Judy Avey-Arroyo grew up in Alaska where she met her globe-trotting Costa Rican husband, Luis Arroyo, in 1970. They traveled to Costa Rica to introduce Judy to his family and to his beloved country. Falling in love with the wild Caribbean coast they bought 320 acres of land along the Estrella River near Penshurt, about 30 kilometers south of the port city of Limón. Their family and friends thought they were crazy to buy swampland, but Judy and Luis saw the potential of their little piece of paradise. In 1975 they had their land declared a “Privately-owned Biological Reserve” with the Costa Rican government. Returning to Costa Rica every school vacation, their dream summer home was completed in 1977. They never intended on devoting their lives to the elusive and threatened animals. Then, they met Buttercup.
After moving permanently to Costa Rica in 1986, the Arroyo’s bought a run-down restaurant outside of the capital city of San Jose. When it became a successful stop for tourists on their way to the Pacific coast, the Arroyo’s sold it and purchased a large pontoon boat to offer tours of their jungle and island, showcasing over 325 bird species to intrepid visitors who ventured to the remote Caribbean coast.
In 1991, a deadly 7.6 magnitude earthquake struck near Limón, destroying the family’s home and putting an end to their popular riverboat bird watching tour. Undaunted, the Arroyo’s rebuilt their home and added a small hotel. Their destiny changed forever when, shortly after the inauguration of the hotel, three young neighbor girls brought them a wee surprise – an orphaned three-fingered baby sloth.
Luis and Judy called the San José zoo for help. The zoo said they didn’t know anything about baby sloths and essentially said “You’re on your own and good luck”! Another rescue center on the Pacific coast said pretty much the same thing, so the Arroyo’s settled in with their precious charge, and armed with lots of common sense, began feeding her the leaves that the wild sloths in the trees in their forest ate. Today, the 21 year-old Buttercup, a long-limbed, sweet-faced Bradypus, or three-fingered sloth, greets visitors to the sanctuary, perched in her wicker hanging basket-chair, occasionally delighting in what seems to be a gingerly choreographed display of her flexibility and supreme balance: hanging upside down, crossing her long, graceful arms in impossible Ti-Chi positions. Buttercup takes her title of Ambassador very seriously as she meets and greets visitors to the sanctuary.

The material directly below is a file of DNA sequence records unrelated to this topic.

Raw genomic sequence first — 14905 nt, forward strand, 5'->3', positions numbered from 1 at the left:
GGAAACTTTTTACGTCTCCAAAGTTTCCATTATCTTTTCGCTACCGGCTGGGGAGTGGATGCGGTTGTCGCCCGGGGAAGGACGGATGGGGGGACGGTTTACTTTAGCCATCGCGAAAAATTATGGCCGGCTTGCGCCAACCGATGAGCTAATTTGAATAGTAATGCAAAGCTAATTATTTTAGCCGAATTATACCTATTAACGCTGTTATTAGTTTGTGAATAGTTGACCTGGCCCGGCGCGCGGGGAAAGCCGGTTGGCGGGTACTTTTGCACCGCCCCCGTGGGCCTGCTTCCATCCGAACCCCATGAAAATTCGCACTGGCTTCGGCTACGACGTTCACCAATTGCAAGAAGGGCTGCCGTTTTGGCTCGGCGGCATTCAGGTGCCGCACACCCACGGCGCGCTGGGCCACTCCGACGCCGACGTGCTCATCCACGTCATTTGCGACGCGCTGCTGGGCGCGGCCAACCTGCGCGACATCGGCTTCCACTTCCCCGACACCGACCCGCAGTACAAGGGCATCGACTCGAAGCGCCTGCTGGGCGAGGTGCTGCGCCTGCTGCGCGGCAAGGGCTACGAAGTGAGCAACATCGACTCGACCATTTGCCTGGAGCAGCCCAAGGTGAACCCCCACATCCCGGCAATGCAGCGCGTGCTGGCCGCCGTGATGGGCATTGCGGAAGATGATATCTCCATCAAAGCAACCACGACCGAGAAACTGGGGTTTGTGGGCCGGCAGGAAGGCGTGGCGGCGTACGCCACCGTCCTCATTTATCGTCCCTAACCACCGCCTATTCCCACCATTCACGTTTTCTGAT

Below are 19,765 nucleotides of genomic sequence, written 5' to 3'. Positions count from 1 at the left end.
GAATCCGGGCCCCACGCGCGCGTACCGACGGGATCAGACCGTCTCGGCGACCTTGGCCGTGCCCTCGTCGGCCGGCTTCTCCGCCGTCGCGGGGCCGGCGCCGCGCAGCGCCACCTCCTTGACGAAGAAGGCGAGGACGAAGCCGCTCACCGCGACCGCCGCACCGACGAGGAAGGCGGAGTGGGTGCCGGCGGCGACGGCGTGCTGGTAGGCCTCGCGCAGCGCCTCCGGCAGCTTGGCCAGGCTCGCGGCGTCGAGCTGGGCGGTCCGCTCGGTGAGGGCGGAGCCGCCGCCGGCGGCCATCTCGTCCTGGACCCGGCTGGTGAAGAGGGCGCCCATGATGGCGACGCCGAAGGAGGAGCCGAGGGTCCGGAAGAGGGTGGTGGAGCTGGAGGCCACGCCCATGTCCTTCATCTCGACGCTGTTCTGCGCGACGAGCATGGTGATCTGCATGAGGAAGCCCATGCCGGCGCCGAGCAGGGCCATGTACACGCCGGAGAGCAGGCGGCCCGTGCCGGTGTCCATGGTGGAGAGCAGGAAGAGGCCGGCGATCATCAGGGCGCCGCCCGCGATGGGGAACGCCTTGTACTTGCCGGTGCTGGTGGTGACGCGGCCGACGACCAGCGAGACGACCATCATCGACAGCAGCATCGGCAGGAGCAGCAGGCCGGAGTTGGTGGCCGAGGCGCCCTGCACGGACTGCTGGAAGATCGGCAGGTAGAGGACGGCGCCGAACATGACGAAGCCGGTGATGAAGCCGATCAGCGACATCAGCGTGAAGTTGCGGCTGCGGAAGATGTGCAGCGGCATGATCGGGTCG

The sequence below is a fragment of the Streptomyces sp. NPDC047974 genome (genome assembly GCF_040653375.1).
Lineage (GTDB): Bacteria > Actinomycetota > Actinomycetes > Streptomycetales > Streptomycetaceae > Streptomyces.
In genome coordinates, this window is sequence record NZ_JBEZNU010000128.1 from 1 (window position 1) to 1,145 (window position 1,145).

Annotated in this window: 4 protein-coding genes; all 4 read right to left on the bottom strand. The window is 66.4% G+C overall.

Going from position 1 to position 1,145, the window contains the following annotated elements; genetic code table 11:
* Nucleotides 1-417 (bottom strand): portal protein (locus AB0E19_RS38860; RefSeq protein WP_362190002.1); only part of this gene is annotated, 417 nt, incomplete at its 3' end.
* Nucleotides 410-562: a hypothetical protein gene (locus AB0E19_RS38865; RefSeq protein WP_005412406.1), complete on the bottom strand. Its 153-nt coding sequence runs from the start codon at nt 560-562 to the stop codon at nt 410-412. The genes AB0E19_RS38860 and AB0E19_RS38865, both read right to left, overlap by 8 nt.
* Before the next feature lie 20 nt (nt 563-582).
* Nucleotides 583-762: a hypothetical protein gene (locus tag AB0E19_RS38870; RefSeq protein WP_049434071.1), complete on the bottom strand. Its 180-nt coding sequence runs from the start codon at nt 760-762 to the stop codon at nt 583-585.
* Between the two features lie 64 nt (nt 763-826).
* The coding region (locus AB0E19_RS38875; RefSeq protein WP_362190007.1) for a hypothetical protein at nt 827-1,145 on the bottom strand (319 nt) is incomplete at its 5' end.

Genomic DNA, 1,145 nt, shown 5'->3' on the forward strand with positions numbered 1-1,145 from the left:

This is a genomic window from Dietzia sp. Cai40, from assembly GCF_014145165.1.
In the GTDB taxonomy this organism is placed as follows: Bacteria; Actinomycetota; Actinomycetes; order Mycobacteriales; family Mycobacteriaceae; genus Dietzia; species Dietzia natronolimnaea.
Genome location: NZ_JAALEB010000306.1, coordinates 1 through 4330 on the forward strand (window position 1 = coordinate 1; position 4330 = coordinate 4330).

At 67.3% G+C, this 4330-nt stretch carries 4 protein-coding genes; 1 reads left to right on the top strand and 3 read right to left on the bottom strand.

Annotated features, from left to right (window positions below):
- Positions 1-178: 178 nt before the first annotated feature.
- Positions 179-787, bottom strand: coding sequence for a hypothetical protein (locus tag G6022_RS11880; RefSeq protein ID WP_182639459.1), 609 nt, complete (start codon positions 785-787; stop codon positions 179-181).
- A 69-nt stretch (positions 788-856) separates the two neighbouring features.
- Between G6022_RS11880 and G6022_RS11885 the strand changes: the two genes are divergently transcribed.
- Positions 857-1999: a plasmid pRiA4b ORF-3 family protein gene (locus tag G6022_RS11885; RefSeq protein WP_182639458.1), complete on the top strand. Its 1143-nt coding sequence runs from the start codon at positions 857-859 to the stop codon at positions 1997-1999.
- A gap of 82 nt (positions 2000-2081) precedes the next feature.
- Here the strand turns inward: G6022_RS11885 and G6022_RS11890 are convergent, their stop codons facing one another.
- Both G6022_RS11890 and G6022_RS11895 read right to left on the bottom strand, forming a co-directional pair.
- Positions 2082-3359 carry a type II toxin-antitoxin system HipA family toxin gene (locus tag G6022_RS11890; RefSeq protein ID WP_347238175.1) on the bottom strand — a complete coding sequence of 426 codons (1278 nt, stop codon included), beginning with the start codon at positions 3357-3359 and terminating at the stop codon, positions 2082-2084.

Two years after Buttercup’s arrival, a local bus driver brought the Arroyos another infant sloth; this one a fiery-haired two-fingered sloth, or Choloepus.
People found out that Luis and Judy cared about sloths and that they knew a little bit about them. From there it snowballed! The Arroyos gave in to the sloths and their needs and became an authorized sloth rescue center in 1997.
In 2004, their daughter, Ursula, and her four sons joined them permanently and now are an integral part of the daily management of the sanctuary. Their other daughter, Judie, and granddaughter Carlie, join the family every summer to keep up with goings-on of the sanctuary.
Since Buttercup, the Arroyos have rescued over 500 two- and three-fingered sloths; 149 are permanent residents of the sanctuary, nine are infants in incubators. One hundred and two sloths of both species have been rehabilitated and returned to their home in the forest. Most of the permanent residents were infants when they arrived, and without their mother’s care and teaching, are unprepared for life in the forest. At this time we do not know enough about their habits in the wild to teach them what they need to know to be successful in the forest. The other residents are physically unable to survive in the wild because of amputations, injuries to hands and feet from high-tension wires, and several have lost their sight.
In 2003 the Sloth Sanctuary formed a very important alliance with Daryl Richardson, owner of the Dallas World Aquarium in Dallas, Texas. Over the years Daryl / DWA has played an integral part in the Sanctuary’s conservation and education programs, supporting their work with sloths through the years. 6 hand-reared sloths, 3 Bradypus variegates and 3 Choloepus hoffmannis, from the sanctuary are now at home in the beautiful Aquarium. Leno, a handsome Bradypus male holds court in his open-air grove of trees at the Aquarium, charming visitors. He has been photographed by thousands of new sloth-admirers, and many a famous visitor, who think he is quite special!
The Sloth Sanctuary is now entering an exciting new phase that focuses on increasing their knowledge of these extraordinary and mysterious animals. In order to improve the current rehabilitation program and to develop conservation strategies for the future, a long term research project is beginning this year looking at exactly how sloths survive in the wild. The sanctuary is proud to announce the partnership with Rebecca “Becky” Cliffe, a Manchester PhD student who will be conducting this four-year program here at the sanctuary and in the field. This research will involve the use of GPS technology and state-of-the-art data loggers called Daily Diaries, invented by Professor Rory Wilson of Swansea University, to identify factors such as ranging patterns, habitat preferences, natural diets, and a myriad of other new information vital to the success of a future reintroduction program.